May 28, 2015  Print

The world’s largest complete DNA analysis of ovarian cancer, published overnight in Nature, has revealed unprecedented new insight into the genetic twists and turns a deadly form of the disease takes to outsmart chemotherapy, potentially changing treatment approaches for women around the world.

Why does ovarian cancer return after chemotherapy?


Led by Professor David Bowtell from Melbourne’s Peter MacCallum Cancer Centre, and in collaboration with researchers at Westmead Millennium Institute for Medical Research, Sydney, The University of Queensland’s Institute for Molecular Biosciences (IMB), Brisbane, and international colleagues, the study involved completely sequencing the genomes of 114 samples of high-grade serous ovarian carcinoma (HSC) from 92 patients — collected either at diagnosis, following successful and unsuccessful treatment, or immediately after death — to intricately investigate how the cancer evolves to evade initially effective chemotherapy.

Professor Bowtell says the study revealed at least four key mechanisms by which initially vulnerable ovarian cancers go through genetic changes and become resistant to common chemotherapy.

“In two of the mechanisms, cancer cells find a way of restoring their ability to repair damaged DNA and thereby resist the effects of chemotherapy; in another, cancer cells “hijack” a genetic switch that enables them to pump chemotherapy drugs out of harm’s way.

“A further mechanism sees the molecular structure of the cancer tissue shift and reshape, such that sheets of “scar tissue” appear to block chemotherapy from reaching its target,” said Professor Bowtell.

HSC accounts for 70 per cent of all ovarian cancers, and 60 per cent of ovarian cancer-related deaths, claiming approximately 80,000 women globally each year.

Professor Bowtell says until now there has been little information to guide clinicians when selecting treatment for women whose cancer has returned.

“For decades clinicians around the world have watched HSCs shrink under attack from chemotherapy, before returning aggressively months or years later.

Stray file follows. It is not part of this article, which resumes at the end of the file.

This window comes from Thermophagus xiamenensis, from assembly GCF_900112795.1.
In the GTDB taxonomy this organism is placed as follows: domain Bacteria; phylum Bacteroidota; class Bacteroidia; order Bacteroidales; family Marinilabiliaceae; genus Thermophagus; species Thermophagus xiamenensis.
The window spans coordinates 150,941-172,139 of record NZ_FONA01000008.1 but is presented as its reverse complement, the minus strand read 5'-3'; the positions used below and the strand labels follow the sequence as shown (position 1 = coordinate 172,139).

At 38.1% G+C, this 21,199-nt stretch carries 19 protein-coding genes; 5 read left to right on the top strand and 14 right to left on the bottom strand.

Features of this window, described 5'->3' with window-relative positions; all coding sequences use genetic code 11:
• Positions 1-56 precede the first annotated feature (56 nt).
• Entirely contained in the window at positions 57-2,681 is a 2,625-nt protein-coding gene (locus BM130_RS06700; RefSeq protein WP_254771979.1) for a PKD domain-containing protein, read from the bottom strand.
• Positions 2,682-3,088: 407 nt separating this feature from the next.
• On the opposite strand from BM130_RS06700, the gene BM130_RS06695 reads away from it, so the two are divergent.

“By completely sequencing the cancers, sampled at different stages of disease, for the first time we can map their evolution under the selective pressure of chemotherapy and begin work on better interventions,” he said.

Professor Anna DeFazio, Head of the Gynaecological Oncology Research Group at the Westmead Millennium Institute and co-senior author on the paper, says the study could be practice-changing.

“Each of our findings suggest a refined approach to drug selection in recurrent ovarian cancer, which could include bypassing drugs that are unlikely to be effective.

“This particular view of such a complex disease has never been seen before, and we believe it will lead to more women receiving treatment better suited to their particular cancer, all over the world,’ said Professor deFazio.

Fellow co-senior author Professor Sean Grimmond from IMB says finding sub-types of disease, but also sub-types of resistant disease, carries huge implications for designing future treatments.

“We really need to continue to write the atlas for this complex disease and get more sophisticated about the amount of drug we give, when we give it, and the types and combinations of treatments in relation to each woman’s cancer,” said Professor Grimmond.

Dr Ann-Marie Patch, from QIMR Berghofer Medical Genomics Group and formerly from IMB, says cutting-edge technology was crucial to this turning-point in the global fight against ovarian cancer.

“By using the latest sequencing techniques we have been able to find scars from breaks in the DNA that have helped us better define the genes involved in allowing tumours to grow.

“The research team is incredibly appreciative of the many women who allowed their samples to be collected so that we can find out what happens to the cancer cells after treatment and will allow us to work towards better treatments for women in the future,” said Dr Patch.

The study involved women from the Peter MacCallum Cancer Centre and Westmead Hospital in Australia, Hammersmith Hospital at the Imperial College of London, United Kingdom, and The University of Chicago, United States, and was supported by the National Health and Medical Research Council, Worldwide Cancer Research (UK), Cancer Australia, Ovarian Cancer Action (UK) and Ovarian Cancer Australia.